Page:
Health Myths #87: Peeing in the Shower

Health Myths #87: Peeing in the Shower

For a lot of us, George Castanza included, the shower represents more than just a place to cleanse our body. It’s a one-stop-shop for our morning ablutions. Shampooing? Check. Shaving? No problem. Peeing? Why not.

Wait, what?

According to a recent poll, over 80% of people pee in the shower. Should you join their yellowed ranks?

Peeing in the Shower


Myth 1: Pee is Sterile – FALSE

People have been passing this old chestnut around since the 1950s, but it just isn’t true. It all started when researchers set a numerical cutoff for the “normal” amount of bacteria in urine (100,000 colony-forming units). Over time, people started to think that being below that cutoff meant bacteria free!

Myth 2: Peeing in the Shower is Good for the Environment – TRUE

Even with a low flow toilet, every flush of water sends precious gallons of drinkable H2O down the drain. The EPA found the standard toilet uses 1.6 gallons, while older toilets can use up to 7 gallons per flush. Administrators at the University of East Angalia in England found that if all 15,000 students peed in the shower, the university would save about $230,000 a year on water, or enough to fill 26 Olympic swimming pools.

Myth 3: Peeing in the Shower Will Create a Pavlovian Response to Running Water – MAYBE?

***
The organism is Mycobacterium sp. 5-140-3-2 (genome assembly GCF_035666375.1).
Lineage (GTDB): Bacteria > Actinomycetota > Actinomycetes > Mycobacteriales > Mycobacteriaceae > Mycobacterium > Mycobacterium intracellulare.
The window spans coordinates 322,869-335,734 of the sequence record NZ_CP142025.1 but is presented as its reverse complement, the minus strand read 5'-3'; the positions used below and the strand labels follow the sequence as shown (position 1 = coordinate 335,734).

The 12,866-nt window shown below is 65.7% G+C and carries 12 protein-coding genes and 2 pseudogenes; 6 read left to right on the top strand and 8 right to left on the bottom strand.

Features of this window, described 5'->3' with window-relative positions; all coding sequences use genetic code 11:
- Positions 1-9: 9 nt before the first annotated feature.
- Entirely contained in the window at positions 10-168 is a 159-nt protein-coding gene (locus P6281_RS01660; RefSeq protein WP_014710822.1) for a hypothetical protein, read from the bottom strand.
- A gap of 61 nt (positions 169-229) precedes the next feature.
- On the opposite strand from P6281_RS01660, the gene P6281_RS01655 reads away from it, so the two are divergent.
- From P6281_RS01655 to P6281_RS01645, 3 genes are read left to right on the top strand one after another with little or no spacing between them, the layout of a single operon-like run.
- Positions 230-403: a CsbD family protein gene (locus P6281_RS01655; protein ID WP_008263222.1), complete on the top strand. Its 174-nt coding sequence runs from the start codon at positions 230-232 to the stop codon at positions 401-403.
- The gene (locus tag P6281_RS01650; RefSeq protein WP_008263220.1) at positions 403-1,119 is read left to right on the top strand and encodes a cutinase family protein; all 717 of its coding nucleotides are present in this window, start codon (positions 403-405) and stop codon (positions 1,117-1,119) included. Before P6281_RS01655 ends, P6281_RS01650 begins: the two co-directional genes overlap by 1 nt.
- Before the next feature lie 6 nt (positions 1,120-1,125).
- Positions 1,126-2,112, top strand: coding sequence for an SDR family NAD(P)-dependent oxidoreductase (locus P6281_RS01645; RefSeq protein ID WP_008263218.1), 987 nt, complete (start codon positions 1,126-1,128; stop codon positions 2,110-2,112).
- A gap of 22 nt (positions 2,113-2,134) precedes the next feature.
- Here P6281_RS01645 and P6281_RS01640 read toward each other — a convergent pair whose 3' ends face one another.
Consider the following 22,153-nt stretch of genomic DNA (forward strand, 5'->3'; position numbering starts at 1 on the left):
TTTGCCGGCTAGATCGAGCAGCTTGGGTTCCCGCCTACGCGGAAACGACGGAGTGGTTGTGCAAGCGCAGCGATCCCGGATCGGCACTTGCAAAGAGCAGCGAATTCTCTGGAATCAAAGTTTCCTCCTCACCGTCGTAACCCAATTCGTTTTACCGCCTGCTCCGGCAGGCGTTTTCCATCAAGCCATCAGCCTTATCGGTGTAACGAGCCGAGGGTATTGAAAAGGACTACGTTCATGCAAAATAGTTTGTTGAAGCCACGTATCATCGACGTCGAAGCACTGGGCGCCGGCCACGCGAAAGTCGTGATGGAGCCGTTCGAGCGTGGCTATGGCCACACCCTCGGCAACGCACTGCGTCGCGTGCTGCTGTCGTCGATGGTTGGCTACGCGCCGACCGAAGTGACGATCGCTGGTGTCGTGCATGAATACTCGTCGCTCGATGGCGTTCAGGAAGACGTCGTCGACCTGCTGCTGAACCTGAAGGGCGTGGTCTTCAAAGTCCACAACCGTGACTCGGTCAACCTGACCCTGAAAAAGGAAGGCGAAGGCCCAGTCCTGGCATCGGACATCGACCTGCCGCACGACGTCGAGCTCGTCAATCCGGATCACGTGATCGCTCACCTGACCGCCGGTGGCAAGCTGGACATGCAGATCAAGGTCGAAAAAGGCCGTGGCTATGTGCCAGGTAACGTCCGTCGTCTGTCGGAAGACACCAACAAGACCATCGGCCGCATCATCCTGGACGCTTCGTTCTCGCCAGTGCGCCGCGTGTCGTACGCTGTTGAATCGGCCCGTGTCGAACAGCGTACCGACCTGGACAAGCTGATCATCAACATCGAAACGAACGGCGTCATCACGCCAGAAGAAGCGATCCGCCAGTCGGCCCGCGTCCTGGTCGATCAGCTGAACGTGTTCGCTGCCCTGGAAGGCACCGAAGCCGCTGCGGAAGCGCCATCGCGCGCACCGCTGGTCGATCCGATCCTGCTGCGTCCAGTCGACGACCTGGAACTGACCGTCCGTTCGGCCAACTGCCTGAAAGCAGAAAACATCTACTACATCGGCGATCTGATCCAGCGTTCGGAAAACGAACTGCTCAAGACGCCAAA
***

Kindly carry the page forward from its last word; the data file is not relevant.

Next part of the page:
We’re not sure where this myth came from, but we’ve definitely heard it before. Pee in the shower too often, and you won’t be able to stop yourself. It’s possible that this is true, for some, but the sound of running water already makes us want to let loose, so we’re ruling indecisively on this one.



It’s an even draw where the scoring is concerned, but we didn’t mention another major factor in your decision: it’s gross. Unless you hit those 10 recommended glasses of water a day, you’re probably going to be stinking up your shower for the next guy. Maybe it’s just us, but that’s not what we’re into. We’ll leave it up to you (and the people who share your bathroom) to decide whether that courtesy is worth $230,000 a year.

This article is part 1 of our series on Common Health Myths. You can view the rest of the series here.


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